Unlike a web server (such as the Helidon Web Server, implemented using virtual threads), an application runtime like Liberty isn’t just establishing an I/O connection that then sits idle for long periods. The applications that run on Liberty generally perform some noticeable amount of business logic, which requires CPU resources. A Liberty deployment does not typically use thousands or millions of threads because CPU resources are fully consumed by a few hundred threads (or less), especially in containers or pods which have allocations of just a few, or even fractions of, CPUs.

Performance Tests

We focused our evaluation primarily on use cases and configurations commonly used by Liberty customers. We used our existing benchmark applications to compare the relative performance of Liberty’s thread pool and virtual threads. These benchmark applications use REST and MicroProfile and perform some basic business logic during the transaction.

We aimed to model what most Liberty users would see if we replaced the autonomic thread pool in Liberty with virtual threads. For this reason, our evaluation focused primarily on configurations with 10s-100s of threads. However, we extended the evaluation to also compare Liberty’s thread pool and virtual thread behavior with a few thousand threads, because running with many threads is an advertised strength of virtual threads.

To evaluate a use case that would exercise virtual thread unmount and mount actions, we used an online banking simulation app that generates a request to a remote system, which responds after a configurable delay. The delayed response means that the threads in the system under test are blocked on the I/O and are not being used by the CPU for some period. This app generates the type of work that allows virtual threads to be unmounted mid-transaction and then remounted after the reply from the remote system (i.e., it allows sharing of OS threads).

Test Case Environment

We ran these performance tests with both Eclipse Temurin (OpenJDK with HotSpot JVM) and IBM Semeru Runtimes (OpenJDK with OpenJ9 JVM). We observed similar performance differentials between Liberty’s thread pool and virtual threads with both JDKs. Unless otherwise noted, the results shown below were produced running Liberty GA with Temurin 21.0.1_12 release.

Disclaimer: Our evaluation of virtual threads focused on whether there would be performance benefits to Liberty users if the autonomic thread pool were replaced by implementing virtual threads using the "thread-per-request" model as described above. This is an important context to keep in mind while reading through the test cases since the results could be completely different for another application runtime that does not have a self-tuning thread pool like Liberty does.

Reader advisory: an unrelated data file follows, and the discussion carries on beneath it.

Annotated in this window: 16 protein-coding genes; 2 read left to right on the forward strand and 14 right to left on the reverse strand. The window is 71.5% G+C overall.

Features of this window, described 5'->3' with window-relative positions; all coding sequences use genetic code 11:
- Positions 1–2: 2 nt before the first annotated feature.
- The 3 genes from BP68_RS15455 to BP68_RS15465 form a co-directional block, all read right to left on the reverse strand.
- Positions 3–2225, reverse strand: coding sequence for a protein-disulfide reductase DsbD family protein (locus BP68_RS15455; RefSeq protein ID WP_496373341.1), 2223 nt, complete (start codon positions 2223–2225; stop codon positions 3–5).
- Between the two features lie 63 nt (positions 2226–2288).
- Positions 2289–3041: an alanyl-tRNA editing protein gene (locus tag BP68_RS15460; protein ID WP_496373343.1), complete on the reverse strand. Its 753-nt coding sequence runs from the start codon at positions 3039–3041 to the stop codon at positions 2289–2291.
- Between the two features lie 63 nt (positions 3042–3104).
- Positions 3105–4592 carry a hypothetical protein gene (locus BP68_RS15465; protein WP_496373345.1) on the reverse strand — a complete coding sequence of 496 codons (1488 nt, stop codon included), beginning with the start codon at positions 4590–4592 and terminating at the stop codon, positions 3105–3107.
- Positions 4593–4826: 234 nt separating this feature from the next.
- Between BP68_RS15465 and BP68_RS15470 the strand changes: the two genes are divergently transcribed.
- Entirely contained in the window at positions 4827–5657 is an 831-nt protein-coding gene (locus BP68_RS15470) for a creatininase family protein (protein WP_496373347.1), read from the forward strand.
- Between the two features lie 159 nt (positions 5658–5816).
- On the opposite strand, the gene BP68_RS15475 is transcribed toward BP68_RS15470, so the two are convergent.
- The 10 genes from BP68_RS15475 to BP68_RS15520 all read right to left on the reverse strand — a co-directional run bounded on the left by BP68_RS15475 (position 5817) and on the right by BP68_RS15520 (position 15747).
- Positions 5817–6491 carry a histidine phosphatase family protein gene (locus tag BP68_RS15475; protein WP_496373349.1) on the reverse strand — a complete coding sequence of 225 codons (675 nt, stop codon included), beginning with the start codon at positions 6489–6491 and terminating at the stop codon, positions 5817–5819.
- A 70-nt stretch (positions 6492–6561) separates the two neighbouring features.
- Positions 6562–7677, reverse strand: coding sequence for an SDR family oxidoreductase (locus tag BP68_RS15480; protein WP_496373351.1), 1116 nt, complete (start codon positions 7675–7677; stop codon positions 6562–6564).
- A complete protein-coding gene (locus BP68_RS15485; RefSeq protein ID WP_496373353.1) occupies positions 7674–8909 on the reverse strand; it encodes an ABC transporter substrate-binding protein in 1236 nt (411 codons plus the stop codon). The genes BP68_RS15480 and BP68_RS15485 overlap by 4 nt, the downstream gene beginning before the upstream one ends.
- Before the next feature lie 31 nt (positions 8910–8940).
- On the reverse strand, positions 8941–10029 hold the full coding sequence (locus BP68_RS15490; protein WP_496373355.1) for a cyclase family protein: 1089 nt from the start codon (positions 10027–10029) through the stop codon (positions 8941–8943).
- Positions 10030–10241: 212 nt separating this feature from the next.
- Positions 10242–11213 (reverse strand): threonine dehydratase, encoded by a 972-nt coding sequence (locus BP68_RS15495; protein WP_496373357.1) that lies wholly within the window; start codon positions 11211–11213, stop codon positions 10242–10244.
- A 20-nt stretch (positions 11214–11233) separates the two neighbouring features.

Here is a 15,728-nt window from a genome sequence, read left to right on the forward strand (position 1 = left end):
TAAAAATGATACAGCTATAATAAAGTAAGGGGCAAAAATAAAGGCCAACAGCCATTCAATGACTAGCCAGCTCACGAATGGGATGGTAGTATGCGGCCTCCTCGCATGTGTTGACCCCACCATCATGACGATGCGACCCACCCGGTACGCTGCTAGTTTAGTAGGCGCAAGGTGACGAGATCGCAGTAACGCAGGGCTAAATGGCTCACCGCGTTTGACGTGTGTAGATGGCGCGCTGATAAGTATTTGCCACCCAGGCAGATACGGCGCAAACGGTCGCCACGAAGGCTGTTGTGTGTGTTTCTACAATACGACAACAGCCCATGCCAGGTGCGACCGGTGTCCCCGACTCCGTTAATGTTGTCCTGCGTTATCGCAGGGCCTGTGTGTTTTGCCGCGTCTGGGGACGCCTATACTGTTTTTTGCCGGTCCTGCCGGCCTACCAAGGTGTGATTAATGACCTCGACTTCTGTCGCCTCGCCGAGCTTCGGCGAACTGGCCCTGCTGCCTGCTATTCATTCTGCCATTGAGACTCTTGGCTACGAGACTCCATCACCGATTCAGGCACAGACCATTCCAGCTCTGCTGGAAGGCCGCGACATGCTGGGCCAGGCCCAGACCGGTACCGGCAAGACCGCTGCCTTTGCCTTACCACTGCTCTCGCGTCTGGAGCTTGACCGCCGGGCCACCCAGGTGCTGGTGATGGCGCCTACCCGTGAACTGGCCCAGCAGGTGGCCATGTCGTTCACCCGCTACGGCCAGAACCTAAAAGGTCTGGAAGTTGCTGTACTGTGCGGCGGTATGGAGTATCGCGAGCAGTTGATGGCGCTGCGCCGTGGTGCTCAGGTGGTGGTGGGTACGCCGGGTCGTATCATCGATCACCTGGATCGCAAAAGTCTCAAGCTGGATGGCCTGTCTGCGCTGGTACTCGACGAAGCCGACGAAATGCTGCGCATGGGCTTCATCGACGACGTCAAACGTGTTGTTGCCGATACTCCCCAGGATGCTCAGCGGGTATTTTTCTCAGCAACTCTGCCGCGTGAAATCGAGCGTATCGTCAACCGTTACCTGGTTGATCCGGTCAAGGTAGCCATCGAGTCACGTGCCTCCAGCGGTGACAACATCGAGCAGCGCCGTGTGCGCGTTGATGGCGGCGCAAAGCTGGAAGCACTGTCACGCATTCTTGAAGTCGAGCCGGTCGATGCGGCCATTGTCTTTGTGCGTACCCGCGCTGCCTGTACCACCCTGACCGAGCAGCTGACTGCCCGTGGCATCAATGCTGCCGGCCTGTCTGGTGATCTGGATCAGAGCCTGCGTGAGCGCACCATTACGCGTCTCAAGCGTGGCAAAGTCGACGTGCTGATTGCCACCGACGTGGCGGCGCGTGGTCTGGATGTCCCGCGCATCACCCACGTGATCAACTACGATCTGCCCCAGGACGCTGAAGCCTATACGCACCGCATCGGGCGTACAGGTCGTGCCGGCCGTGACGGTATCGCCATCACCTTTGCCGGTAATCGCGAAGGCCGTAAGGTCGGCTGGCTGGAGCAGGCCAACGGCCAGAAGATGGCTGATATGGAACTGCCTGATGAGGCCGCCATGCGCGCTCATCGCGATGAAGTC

Test Case 1: CPU throughput

Objective: Evaluate CPU throughput to discover whether there is any loss of performance when using virtual threads vs Liberty’s thread pool.

Findings: For some configurations, workloads had 10-40% lower throughput when using virtual threads than when using Liberty’s thread pool.

For this test, we ran several CPU-intensive apps and compared how many transactions per second (tps) can be completed on a given number of CPUs that are running with virtual threads vs Liberty’s thread pool. We used Apache JMeter to drive various loads to get a small system to reach higher and higher levels of CPU utilization.

In one example, we ran the online banking app with a short 2 ms delay so that the virtual threads functionality (mount/unmount/remount on OS threads) is exercised for each individual task while the application overall is still fairly CPU-intensive. The load was gradually increased, running long enough (150 s) at each load level to get a stable average throughput measurement.

At low load levels, the online banking app's virtual thread throughput was roughly equal to Liberty's thread pool throughput (see graph), with virtual threads using somewhat more CPU (CPU utilization not shown). As the load increased, transactions per second using virtual threads gradually fell behind Liberty’s thread pool.

We expected that virtual threads might be somewhat slower in this sort of CPU-intensive application because virtual threads do not make code run any faster than it runs on traditional Java platform threads, and there is some overhead with virtual threads, including: